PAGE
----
3. One of the most marked differences to counselling is the time it takes to make positive changes. Many counselling interventions assume and predict weeks and months (or longer still) to produce gradual changes, NLP can provide people with very much more rapid positive and lasting changes. In the increasingly time pressured environment of the health consultation, rapid strategies for assisting a patient to feel more resourceful may prove useful.
How NLP differs from traditional models of education:

NLP also provides different approaches to learning than are traditionally found in education. Much traditional learning in schools and universities has relied upon a didactic ‘teacher-tell’ approach. 
 
1. NLP encourages a more varied approach to learning. Didactic presentations of theories, concepts, principles and procedures (the assimilating learning style) are an important part of an NLP training. However it also encompasses 3 other major learning styles (Kolb 1984, Mc Carthy 1981). These are the divergent learning style (why are we doing this? What are the potential benefits?), the convergent learning style (how do we do this?) and the accommodating learning style (where else? What other applications can this be put to?). 
The use of all aspects of learning in this way is critically important for the training of NLP and also for research into the perception of its effects and potential uses. There are several reasons for this, however probably the most critical one is the apparent simplicity of NLP processes. It is common that when NLP is only explained or talked about it seems ‘too good to be true’. It is critical that we enable learners to experience the effects of some of these processes first hand, i.e. to enable them to do their own ‘research experiments’. This builds a body of ‘reference structures’ ( Woodsmall 1988) in the learners experience from which they are able to generalise ways of using them. 
 
Research has shown that many people who go on to higher education have a preference for the assimilating learning style. It is important to note that one of the main ways that assimilators like to learn, is to rely on the words of an authority and also to have access to an authoritative body of research findings. Hence if a training only describes NLP and the research findings don’t exist yet, assimilators who haven’t completed the practical assignments and built up the necessary reference structures can find the idea of NLP unconvincing. The research element of the Living with Cancer Project  is critical therefore in starting to provide the necessary evidence to influence this ‘chicken and egg’ cycle.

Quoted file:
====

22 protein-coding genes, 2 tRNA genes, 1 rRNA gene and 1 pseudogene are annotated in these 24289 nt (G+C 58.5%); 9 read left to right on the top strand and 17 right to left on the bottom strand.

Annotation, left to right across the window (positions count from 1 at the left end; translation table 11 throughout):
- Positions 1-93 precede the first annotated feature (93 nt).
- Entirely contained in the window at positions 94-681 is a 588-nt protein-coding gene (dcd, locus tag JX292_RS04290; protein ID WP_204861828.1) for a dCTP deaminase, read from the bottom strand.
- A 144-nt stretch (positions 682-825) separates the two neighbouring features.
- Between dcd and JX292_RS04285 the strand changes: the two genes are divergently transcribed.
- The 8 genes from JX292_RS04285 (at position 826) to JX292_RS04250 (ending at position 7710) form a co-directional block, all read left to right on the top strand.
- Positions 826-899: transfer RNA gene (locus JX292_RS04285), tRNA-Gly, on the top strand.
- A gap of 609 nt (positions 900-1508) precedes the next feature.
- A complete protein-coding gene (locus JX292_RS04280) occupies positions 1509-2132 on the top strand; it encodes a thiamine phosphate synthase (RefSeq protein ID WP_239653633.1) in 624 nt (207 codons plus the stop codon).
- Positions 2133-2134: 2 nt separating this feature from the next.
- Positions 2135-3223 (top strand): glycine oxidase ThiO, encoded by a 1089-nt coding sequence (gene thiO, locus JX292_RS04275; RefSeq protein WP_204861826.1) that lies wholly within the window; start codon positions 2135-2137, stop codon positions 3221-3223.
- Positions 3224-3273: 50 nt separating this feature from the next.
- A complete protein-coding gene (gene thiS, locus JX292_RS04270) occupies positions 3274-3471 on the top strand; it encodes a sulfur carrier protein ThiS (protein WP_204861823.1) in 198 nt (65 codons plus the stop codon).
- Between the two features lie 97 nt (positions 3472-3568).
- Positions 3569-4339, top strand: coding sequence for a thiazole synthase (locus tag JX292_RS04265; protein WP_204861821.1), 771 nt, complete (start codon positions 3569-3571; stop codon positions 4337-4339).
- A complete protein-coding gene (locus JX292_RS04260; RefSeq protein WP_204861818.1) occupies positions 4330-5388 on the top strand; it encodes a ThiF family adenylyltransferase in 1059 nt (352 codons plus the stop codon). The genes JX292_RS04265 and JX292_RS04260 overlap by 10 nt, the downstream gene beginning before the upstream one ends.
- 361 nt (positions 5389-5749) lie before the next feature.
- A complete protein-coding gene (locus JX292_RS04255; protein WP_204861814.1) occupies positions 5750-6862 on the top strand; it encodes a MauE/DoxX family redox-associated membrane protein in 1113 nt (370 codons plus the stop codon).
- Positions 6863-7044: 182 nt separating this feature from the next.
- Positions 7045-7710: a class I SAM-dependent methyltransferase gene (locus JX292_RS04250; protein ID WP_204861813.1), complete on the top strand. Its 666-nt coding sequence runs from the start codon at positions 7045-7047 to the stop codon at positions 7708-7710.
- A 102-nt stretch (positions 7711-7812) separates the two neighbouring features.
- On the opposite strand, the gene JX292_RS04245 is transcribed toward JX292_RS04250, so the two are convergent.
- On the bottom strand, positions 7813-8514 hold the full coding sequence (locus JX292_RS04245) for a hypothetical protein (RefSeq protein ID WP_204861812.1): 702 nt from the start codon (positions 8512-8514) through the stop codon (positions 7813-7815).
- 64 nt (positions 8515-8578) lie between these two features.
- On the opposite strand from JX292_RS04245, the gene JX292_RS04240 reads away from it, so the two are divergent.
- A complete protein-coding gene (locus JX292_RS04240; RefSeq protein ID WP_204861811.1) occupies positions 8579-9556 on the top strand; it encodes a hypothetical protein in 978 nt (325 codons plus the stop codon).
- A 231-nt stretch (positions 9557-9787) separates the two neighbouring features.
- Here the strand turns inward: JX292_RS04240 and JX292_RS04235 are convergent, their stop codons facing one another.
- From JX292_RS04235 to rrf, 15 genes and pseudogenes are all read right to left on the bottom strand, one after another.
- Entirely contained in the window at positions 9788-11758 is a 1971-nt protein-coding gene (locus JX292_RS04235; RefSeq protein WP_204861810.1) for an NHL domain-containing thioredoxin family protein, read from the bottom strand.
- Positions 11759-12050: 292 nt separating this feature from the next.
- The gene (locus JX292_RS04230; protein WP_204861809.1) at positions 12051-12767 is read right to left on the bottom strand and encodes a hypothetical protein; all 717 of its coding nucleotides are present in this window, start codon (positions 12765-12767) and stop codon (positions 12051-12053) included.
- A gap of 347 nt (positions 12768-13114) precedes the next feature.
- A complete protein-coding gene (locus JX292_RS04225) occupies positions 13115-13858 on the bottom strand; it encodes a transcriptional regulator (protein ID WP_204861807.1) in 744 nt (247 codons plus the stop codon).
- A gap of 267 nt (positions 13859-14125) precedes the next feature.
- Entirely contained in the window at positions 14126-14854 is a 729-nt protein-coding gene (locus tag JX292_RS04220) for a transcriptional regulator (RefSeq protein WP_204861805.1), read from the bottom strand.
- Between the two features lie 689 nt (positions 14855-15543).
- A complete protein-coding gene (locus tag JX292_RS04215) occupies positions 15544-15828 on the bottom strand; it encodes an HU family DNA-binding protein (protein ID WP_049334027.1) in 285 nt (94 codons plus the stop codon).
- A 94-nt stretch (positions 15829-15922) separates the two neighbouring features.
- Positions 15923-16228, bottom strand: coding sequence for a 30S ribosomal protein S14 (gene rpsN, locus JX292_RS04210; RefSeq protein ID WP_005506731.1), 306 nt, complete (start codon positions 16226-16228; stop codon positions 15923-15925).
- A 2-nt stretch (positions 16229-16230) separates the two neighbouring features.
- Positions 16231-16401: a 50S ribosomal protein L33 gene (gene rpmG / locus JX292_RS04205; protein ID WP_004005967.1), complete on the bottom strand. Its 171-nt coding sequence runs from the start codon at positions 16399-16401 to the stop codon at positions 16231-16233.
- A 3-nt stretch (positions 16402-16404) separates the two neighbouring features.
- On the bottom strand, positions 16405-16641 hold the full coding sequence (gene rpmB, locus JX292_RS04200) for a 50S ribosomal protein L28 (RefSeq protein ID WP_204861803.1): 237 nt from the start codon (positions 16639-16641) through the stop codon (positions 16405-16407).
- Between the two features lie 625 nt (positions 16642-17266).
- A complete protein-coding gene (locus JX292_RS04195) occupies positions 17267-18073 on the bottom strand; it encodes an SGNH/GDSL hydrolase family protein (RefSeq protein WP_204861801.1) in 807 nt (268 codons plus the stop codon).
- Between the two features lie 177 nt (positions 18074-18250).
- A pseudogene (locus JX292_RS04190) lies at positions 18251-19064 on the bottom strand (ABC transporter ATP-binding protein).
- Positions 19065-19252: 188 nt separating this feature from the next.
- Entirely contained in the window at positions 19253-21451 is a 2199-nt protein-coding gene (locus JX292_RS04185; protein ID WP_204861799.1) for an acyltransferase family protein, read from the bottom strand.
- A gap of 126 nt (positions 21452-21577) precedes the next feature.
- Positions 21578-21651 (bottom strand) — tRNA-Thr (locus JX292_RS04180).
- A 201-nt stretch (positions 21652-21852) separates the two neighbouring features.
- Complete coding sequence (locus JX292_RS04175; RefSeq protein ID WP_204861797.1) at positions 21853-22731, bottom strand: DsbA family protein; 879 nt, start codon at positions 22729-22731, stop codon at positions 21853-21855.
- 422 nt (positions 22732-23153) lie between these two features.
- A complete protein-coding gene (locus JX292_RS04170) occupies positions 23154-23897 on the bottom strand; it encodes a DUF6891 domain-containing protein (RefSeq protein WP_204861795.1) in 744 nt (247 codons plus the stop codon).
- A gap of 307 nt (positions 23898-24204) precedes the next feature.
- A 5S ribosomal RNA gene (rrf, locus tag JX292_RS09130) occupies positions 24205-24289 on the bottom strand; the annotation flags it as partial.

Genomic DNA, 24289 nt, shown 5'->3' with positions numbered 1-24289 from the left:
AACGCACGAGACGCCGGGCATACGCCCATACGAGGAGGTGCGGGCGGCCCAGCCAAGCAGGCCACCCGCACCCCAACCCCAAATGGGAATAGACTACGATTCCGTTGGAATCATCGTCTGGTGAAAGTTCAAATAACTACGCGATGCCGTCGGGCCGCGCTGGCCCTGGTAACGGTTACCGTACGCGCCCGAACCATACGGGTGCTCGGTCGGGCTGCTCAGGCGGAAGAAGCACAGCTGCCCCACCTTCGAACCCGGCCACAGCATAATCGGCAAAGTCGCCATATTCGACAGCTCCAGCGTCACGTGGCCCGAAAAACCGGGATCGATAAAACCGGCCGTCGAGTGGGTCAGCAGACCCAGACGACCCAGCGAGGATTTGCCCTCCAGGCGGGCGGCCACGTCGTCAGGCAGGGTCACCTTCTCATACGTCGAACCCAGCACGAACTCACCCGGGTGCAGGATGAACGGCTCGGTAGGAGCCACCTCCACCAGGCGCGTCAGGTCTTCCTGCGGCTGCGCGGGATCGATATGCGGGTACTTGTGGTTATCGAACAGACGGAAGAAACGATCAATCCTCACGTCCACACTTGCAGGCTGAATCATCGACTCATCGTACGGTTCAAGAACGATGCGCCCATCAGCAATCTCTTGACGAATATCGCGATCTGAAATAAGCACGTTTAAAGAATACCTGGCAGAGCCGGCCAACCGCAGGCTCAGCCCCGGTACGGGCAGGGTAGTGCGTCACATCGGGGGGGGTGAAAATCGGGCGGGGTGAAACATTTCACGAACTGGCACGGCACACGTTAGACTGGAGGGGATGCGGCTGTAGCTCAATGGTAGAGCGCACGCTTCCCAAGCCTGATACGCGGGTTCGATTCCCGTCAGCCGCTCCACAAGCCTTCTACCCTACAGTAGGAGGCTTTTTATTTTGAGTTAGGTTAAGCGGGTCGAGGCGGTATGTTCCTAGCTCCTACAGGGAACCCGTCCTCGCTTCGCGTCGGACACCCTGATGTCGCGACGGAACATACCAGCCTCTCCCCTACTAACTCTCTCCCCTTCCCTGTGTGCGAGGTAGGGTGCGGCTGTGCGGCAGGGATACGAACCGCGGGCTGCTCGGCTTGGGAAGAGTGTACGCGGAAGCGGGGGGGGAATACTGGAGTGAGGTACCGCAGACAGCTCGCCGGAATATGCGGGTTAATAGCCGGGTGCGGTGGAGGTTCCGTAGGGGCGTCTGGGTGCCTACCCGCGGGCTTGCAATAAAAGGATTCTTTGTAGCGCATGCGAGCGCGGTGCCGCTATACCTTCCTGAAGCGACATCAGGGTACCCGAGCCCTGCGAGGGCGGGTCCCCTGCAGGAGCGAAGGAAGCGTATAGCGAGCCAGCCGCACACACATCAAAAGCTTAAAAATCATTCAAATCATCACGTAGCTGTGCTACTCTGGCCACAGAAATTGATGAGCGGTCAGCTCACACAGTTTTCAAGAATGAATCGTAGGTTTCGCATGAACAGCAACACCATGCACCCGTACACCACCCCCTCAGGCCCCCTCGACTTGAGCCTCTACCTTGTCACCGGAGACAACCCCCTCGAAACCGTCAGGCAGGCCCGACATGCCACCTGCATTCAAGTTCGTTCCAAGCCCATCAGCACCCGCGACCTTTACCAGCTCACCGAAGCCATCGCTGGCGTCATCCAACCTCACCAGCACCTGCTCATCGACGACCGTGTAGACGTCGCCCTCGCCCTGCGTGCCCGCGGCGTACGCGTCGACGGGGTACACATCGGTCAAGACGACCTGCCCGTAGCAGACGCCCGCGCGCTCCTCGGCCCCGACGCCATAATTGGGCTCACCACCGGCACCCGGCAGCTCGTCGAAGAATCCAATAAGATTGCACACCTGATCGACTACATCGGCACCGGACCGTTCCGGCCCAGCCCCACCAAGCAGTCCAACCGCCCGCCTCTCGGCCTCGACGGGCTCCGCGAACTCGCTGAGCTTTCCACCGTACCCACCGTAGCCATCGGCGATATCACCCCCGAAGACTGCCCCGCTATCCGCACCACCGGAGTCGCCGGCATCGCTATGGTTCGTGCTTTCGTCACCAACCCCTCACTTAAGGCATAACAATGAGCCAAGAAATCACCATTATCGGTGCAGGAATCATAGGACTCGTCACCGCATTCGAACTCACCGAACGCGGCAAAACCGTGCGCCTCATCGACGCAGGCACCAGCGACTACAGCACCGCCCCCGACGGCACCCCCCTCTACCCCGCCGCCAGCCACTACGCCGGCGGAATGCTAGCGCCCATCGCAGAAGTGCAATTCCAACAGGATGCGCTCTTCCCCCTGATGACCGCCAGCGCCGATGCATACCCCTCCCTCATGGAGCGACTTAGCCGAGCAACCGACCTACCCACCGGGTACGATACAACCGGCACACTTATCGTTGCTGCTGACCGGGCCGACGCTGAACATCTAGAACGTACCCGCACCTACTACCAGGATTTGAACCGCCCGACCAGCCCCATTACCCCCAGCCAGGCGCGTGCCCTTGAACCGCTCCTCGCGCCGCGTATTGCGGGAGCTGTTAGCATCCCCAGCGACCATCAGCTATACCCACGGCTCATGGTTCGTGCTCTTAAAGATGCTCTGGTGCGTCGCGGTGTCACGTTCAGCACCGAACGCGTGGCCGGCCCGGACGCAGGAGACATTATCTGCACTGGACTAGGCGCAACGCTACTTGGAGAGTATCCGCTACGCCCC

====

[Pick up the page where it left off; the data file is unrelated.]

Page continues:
NLP can also be incorporated into learning by paying attention to:
 
  • Group cohesiveness and rapport,
  • The state of the group and the individuals in it,
  • Teaching both logically and metaphorically at the same time and at every opportunity to be demonstrating the practice of these principles. 
  • Loosening limiting beliefs (e.g. about communicating or about being able to assist clients quickly and easily),
  • Developing attitudes and mental approaches that have been shown to be helpful in effective communications
  • Developing high levels of skill and proficiency in using the techniques and principles and
  • Developing the confidence to use them appropriately.
References:
 
Griffin J. and Tyrrell, I. (2000) Breaking the Cycle of Depression: a revolution in psychotherapy. European Therapy Studies Institute Monograph No. 3 p.16)
 
Kolb, D.A. (1984) Experiential Learning: experience as the source of learning and development, Prentice-Hall 
 
McCarthy, B. (1981) The 4-Mat System: Teaching to learning-styles with Right/Left mode techniques   published by Excel Inc.
Rushworth, C. (1994), Making a difference in Cancer Care: practical techniques in palliative and curative treatment   Souvenir Press.
 
Spiegel, D., Hunt, T. and Dondershine, H.E., (1988) Debunking Debriefing The New Therapist vol 7, 1, 8. Disociation and hypnotisability in post-traumatic stress disorder. American Journal of Psychiatry 145, 301-305., 
 
Wessely, S.Rose, S., Bisson, J.A. (1999) A systematic review of brief psychological interventions (‘debriefing’) for the treatment of immediate trauma related symptoms and the prevention of post traumatic stress disorder. In Cochrane Collaboration. Cochrane Library, Issue 4. Oxford.
 
Woodsmall: (1988) Strategies Self Published booklet Washington USA